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Report from May 18, 2021
We’d been eyeing a new zone off 12,054′ White Mountain for the past week.
Yesterday, May 18, 2021, we decided to go for it.
First, we gathered a monster crew of seven close friends.
Once teamed up, we set out at the crack of 10 am.
It was a bit of a walk to get out there, but we were contented once in the high mountain amphitheater.
Steep, gorgeous chutes lined the walls all around us.
12,054′ White Mountain, CA – North Chutes Details:
- Summit: 12,054′
- Vertical from car: we each climbed & skied 3 chutes this day for 3,000-vertical-feet
- Vertical skied: 2,500′
- Pitch at steepest point: 45º+
- Aspect: North
- Distance: 10-miles round trip
- Time from car to summit: 3 hrs to summit of White Mountain
- Car to car time: 7 hrs 30 mins
- Recommended Equipment: crampons, ice axe, skins
- Additional Notes: This zone is composed of a myriad of short, steep chutes/runs from about 400-vertical-feet up to 1,000-vertical feet – pick what you want to ski then boot up and ski down
We picked out four couloirs that tickled our fancies and got started.
Booting up the first chute was a bit of a grind due to soft snow.
We ground up it to the top and realized that we weren’t far from the summit of 12,054′ White Mountain so we skipped over and scrambled up the boulder pile summit.
The views were vivid with Cathedral Peak, Mt. Hoffman, Mt. Dana, Mt. Conness, North Peak, False White Mountain, Tuolumne Meadows, 13,120′ Mt. Lyell, and more dazzling in every direction.
Chute #1: “One Wall”
The first chute was steep, open, well walled on one side, and happy.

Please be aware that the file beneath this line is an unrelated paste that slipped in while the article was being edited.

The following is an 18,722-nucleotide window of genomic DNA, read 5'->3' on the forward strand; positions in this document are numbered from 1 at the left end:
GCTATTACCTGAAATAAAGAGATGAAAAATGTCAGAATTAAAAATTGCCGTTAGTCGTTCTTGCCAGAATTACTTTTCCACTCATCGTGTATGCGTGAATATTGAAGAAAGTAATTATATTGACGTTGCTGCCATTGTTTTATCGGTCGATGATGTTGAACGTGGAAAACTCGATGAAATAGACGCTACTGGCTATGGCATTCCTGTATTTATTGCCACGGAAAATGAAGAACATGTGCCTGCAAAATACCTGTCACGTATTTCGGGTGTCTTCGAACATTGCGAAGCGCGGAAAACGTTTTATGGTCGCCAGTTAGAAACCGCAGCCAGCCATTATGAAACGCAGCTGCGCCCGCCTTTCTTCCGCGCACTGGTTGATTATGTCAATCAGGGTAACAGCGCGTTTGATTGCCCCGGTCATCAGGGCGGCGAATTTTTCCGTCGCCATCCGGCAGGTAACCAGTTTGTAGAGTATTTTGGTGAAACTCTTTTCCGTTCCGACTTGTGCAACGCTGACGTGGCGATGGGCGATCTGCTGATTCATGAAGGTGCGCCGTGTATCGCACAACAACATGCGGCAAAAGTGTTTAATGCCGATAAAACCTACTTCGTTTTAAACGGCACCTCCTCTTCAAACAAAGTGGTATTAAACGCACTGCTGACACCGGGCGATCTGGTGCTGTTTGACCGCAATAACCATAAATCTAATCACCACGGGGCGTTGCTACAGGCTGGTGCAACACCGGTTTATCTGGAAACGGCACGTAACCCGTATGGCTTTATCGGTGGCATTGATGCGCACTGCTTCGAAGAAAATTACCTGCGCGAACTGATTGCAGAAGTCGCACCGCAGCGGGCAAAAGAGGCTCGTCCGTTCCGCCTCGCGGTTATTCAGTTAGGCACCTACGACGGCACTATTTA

We christened it “One Wall.”
We ripped down “One Wall,” giggling at how good the snow was because, on the way up, we thought it was going to be first too firm and then too soft.
In the end, it was just right all the way down.
We bootpacked up the chute just to the skier’s right.
The booter went quick.
On the ridgeline again with views into Yosemite’s high country.
The plan was to ski what we’re now calling “Shift Chute” (due to Andy coming out of his Shift bindings in the runout).
We stumbled down the granite scree and through bushes to the double corniced entrance of “Shift Chute.”
Chute #2: “Shift Chute”
“Shift Chute” is actually two chutes right now.
Steep, tight, no-fall-zone, zig-zagging, and complicated on the left.
Steep, more open, no-fall-zone, and flowy on the right.
Both chutes funnel into the same tight little slot canyon at the bottom before bursting onto a rock-peppered apron below.
I dropped first and was the only one who opted for the tight left option.
The first two turns were in good, steep corn before I penetrated the shade and found brittle, firm but workable snow the rest of the chute.
This chute challenged my skill set as it was tight, the snow was tough, the pitch was steep, and it was all bad if I fell.
I chopped my way down into the little slot canyon and hacked my way down very firm snow in there until I came rolling out onto the rocky apron.